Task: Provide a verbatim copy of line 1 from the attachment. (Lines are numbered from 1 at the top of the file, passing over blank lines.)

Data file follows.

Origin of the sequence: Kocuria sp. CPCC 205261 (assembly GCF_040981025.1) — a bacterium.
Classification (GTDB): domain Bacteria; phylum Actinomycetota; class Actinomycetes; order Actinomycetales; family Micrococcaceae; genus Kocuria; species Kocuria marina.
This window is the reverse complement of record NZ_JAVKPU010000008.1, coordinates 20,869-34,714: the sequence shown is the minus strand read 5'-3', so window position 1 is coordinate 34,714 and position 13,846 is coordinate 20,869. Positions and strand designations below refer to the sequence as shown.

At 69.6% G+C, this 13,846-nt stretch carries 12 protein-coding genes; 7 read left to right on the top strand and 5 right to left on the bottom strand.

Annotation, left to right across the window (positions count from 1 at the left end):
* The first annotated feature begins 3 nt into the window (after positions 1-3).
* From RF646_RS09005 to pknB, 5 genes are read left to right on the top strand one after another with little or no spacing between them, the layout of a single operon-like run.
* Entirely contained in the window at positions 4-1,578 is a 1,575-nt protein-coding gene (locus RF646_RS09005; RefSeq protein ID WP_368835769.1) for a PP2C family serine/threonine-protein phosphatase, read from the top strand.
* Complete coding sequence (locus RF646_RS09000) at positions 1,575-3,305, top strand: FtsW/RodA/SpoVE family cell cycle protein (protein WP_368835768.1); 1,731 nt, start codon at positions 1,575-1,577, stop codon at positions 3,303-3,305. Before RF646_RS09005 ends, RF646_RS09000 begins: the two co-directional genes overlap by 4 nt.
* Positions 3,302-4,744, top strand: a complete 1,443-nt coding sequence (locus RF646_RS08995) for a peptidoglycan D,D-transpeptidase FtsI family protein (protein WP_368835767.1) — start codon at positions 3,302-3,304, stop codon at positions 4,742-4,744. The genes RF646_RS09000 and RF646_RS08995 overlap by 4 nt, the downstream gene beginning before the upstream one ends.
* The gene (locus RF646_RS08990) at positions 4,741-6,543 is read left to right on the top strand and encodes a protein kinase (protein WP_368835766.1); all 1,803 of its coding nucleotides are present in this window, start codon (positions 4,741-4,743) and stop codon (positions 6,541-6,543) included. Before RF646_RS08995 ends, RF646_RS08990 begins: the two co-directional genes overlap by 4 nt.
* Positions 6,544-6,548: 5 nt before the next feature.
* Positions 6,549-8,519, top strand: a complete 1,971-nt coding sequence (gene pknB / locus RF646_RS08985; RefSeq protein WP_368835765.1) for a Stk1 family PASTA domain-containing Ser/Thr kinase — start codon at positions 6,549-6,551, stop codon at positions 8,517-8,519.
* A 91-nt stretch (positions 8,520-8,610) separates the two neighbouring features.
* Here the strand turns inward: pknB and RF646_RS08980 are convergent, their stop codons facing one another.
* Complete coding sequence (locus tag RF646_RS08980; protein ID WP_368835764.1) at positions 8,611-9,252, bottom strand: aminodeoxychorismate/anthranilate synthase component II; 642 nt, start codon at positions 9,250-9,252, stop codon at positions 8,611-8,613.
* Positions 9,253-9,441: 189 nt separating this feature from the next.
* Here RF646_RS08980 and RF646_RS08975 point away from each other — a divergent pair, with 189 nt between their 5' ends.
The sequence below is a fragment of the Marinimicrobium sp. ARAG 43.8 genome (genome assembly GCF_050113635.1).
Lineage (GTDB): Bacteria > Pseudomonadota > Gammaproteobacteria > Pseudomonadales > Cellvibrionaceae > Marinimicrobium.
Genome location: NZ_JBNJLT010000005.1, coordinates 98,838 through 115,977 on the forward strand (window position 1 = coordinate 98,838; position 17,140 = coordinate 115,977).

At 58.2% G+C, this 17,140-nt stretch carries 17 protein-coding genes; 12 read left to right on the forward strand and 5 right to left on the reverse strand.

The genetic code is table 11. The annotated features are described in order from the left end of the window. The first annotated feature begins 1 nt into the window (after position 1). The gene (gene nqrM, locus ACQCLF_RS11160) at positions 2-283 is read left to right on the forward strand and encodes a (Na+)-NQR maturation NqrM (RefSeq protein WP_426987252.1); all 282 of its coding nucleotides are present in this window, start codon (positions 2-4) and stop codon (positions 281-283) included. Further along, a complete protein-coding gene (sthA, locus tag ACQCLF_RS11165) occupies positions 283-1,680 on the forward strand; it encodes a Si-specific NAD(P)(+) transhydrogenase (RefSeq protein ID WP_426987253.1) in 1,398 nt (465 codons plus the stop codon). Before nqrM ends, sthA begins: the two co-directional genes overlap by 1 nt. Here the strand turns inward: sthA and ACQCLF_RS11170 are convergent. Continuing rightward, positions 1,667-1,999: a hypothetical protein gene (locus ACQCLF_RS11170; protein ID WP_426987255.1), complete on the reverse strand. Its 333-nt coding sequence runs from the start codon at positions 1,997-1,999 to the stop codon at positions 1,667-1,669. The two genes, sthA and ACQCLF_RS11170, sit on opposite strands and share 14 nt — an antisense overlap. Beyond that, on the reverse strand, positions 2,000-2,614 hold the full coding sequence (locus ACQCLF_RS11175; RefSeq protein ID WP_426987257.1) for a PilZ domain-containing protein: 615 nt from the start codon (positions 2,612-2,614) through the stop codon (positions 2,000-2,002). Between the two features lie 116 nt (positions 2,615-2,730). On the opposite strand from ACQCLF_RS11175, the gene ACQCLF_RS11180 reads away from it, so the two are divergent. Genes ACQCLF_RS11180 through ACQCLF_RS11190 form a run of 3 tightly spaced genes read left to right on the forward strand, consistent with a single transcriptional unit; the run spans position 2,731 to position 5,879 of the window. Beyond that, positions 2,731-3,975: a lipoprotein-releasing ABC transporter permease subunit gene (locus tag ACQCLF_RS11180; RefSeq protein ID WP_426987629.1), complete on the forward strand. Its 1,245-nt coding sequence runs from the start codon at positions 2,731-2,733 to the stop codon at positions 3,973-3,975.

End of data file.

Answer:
Origin of the sequence: Kocuria sp. CPCC 205261 (assembly GCF_040981025.1) — a bacterium.